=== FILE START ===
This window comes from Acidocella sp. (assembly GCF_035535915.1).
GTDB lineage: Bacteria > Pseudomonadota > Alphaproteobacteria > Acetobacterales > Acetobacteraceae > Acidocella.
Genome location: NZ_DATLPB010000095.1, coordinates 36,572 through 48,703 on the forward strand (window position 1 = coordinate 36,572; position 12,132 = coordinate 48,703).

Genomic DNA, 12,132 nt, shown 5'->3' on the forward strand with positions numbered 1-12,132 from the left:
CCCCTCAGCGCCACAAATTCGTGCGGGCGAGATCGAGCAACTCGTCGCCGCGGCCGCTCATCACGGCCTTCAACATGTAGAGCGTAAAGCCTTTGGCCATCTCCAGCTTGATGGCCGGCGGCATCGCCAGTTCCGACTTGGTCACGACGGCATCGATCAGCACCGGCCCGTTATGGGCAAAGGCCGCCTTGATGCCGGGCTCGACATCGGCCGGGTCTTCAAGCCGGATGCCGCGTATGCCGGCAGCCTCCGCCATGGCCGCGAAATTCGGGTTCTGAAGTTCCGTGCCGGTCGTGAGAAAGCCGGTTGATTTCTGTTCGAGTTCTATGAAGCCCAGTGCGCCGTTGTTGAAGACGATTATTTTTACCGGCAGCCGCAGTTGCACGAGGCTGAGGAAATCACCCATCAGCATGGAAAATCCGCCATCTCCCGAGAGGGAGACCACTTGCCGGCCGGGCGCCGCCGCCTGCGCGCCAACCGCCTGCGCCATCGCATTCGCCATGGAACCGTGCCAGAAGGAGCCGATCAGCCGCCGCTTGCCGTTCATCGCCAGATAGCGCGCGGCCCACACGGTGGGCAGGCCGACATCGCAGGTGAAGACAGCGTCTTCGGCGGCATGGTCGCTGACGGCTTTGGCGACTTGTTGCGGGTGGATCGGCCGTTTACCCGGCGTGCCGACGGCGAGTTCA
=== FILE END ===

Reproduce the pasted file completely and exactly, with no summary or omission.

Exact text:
This window comes from Acidocella sp. (assembly GCF_035535915.1).
GTDB lineage: Bacteria > Pseudomonadota > Alphaproteobacteria > Acetobacterales > Acetobacteraceae > Acidocella.
Genome location: NZ_DATLPB010000095.1, coordinates 36,572 through 48,703 on the forward strand (window position 1 = coordinate 36,572; position 12,132 = coordinate 48,703).

Genomic DNA, 12,132 nt, shown 5'->3' on the forward strand with positions numbered 1-12,132 from the left:
CCCCTCAGCGCCACAAATTCGTGCGGGCGAGATCGAGCAACTCGTCGCCGCGGCCGCTCATCACGGCCTTCAACATGTAGAGCGTAAAGCCTTTGGCCATCTCCAGCTTGATGGCCGGCGGCATCGCCAGTTCCGACTTGGTCACGACGGCATCGATCAGCACCGGCCCGTTATGGGCAAAGGCCGCCTTGATGCCGGGCTCGACATCGGCCGGGTCTTCAAGCCGGATGCCGCGTATGCCGGCAGCCTCCGCCATGGCCGCGAAATTCGGGTTCTGAAGTTCCGTGCCGGTCGTGAGAAAGCCGGTTGATTTCTGTTCGAGTTCTATGAAGCCCAGTGCGCCGTTGTTGAAGACGATTATTTTTACCGGCAGCCGCAGTTGCACGAGGCTGAGGAAATCACCCATCAGCATGGAAAATCCGCCATCTCCCGAGAGGGAGACCACTTGCCGGCCGGGCGCCGCCGCCTGCGCGCCAACCGCCTGCGCCATCGCATTCGCCATGGAACCGTGCCAGAAGGAGCCGATCAGCCGCCGCTTGCCGTTCATCGCCAGATAGCGCGCGGCCCACACGGTGGGCAGGCCGACATCGCAGGTGAAGACAGCGTCTTCGGCGGCATGGTCGCTGACGGCTTTGGCGACTTGTTGCGGGTGGATCGGCCGTTTACCCGGCGTGCCGACGGCGAGTTCA